Hard News by Russell Brown


Making it up on smacking

On the radio this morning, Conservative Party leader Colin Craig said that he was seeking a change in New Zeaand's smacking law to bring it into line with the law in Australia -- which, he said, was reformed at the same time as ours and had resulted in a decline in the abuse of children.

The first and most obvious falsehood in Craig's line is that "Australian smacking law" doesn't exist. Corporal punishment by parents is regulated under individual state law -- usually with the proviso of "reasonable force" or "reasonable chastisement". In three states there is actually no legislation specifically governing corporal punishment by parents -- the defence is in common law. It really looks like a mess.

Needless to say, the law that doesn't exist was also not reformed in 2007. There is no Australian law for us to adopt, as per his party's platform. Craig is simply making it up.

A report last October found that rates of child abuse in Australia had risen nationwide, reversing a general downward trend in the last several years. The Australian government's own Institute of Family Studies also says that substatiated cases of child abuse are down from a sharp spike in 2006-2007, but are rising again and remain nearly twice as high as they were in 2001.

But we should be cautious: those statistics include multiple forms of abuse and the number of cases noted is likely to be influenced by other factors.

In this country, new MSD data indicates that fewer parents are being investigated for hitting their children and other surveys have suggested the social acceptability of smacking has diminished since the Section 59 defence was removed from our law. But reports last year had abuse cases up by 32% over five years -- a trend blamed by District Court judge Carolyn Henwood not on "excellent policy" but a failure to back up policy with action.  A Child Poverty Action Group study of CYF data last year found that abuse was strongly correlated with social deprivation. Reform has not eradicated abuse and was never likely to.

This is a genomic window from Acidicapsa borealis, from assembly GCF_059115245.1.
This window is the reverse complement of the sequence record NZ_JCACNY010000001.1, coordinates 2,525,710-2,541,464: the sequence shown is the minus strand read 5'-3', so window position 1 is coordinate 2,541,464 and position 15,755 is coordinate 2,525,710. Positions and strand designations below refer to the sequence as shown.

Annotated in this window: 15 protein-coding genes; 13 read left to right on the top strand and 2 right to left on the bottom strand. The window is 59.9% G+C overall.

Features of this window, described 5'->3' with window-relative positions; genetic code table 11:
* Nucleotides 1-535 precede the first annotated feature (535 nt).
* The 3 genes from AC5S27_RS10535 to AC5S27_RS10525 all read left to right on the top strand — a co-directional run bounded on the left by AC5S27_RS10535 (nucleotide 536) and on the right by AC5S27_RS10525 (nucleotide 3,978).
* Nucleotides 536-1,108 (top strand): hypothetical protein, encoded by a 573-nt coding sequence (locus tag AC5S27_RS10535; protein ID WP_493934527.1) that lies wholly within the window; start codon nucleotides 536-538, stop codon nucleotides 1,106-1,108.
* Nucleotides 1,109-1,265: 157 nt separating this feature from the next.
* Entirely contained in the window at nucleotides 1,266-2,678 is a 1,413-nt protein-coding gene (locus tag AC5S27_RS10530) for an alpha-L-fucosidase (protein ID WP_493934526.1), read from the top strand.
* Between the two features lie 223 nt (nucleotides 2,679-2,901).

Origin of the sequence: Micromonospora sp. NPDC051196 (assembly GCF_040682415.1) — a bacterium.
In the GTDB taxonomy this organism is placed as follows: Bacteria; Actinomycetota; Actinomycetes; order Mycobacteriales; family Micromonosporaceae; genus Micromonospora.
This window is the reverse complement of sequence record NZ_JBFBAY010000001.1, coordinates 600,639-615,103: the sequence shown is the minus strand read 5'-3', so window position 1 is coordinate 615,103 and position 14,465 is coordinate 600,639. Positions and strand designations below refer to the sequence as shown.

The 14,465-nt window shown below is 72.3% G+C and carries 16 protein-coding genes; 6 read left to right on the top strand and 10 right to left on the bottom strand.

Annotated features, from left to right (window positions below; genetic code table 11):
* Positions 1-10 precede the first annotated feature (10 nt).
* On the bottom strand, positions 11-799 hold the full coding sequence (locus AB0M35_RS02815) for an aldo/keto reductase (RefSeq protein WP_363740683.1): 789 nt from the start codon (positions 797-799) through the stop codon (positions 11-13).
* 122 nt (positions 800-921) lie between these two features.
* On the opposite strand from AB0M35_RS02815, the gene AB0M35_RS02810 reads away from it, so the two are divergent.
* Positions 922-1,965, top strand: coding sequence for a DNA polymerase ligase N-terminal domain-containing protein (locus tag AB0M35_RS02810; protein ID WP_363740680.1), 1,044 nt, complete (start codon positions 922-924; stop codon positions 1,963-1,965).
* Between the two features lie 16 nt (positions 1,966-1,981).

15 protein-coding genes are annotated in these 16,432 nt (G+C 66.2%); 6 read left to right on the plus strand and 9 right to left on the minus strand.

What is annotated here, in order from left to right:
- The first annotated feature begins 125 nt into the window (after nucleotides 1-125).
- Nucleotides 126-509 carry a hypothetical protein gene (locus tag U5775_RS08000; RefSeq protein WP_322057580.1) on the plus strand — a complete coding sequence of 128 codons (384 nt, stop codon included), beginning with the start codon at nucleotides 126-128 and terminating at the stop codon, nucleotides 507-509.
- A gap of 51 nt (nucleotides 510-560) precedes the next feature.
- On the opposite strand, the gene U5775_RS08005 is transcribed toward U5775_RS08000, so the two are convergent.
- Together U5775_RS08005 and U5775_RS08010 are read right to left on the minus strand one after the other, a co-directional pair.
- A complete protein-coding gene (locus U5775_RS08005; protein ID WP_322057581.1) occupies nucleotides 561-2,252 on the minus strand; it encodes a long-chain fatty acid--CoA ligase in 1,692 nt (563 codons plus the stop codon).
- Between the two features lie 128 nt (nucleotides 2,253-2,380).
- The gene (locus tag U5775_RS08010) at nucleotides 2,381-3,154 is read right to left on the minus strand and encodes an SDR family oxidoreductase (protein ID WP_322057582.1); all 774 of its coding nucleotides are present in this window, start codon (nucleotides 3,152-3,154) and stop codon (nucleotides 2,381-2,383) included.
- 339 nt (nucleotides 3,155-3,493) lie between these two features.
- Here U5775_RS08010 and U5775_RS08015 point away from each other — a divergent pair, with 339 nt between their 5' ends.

As Nicole Skews' brave column yesterday for The Guardian Australia says, the kind of change we're talking about is generational. It's about not doing to your kids what was done to you. That can't happen overnight.

What can be said is that in July last year the Royal Australasian College of Physicians called last year for a law change outlawing physical punishment of children, and it was a call supported by the Melbourne Age newspaper, among others. Last month a report from UN Committee on the Rights of the Child calling for Austraia to do the same thing prompted a response from Prime Minister Tony Abbott who declared that removing defences for hitting children would make Australia a "nanny state".  So that's the conversation they're having.

Here, a would-be MP whose ability to garner niche support may be telling in this year's general election is getting headlines by proposing that New Zealand defaults to Australian reforms that didn't happen to an Australian law that doesn't exist. Odd world.

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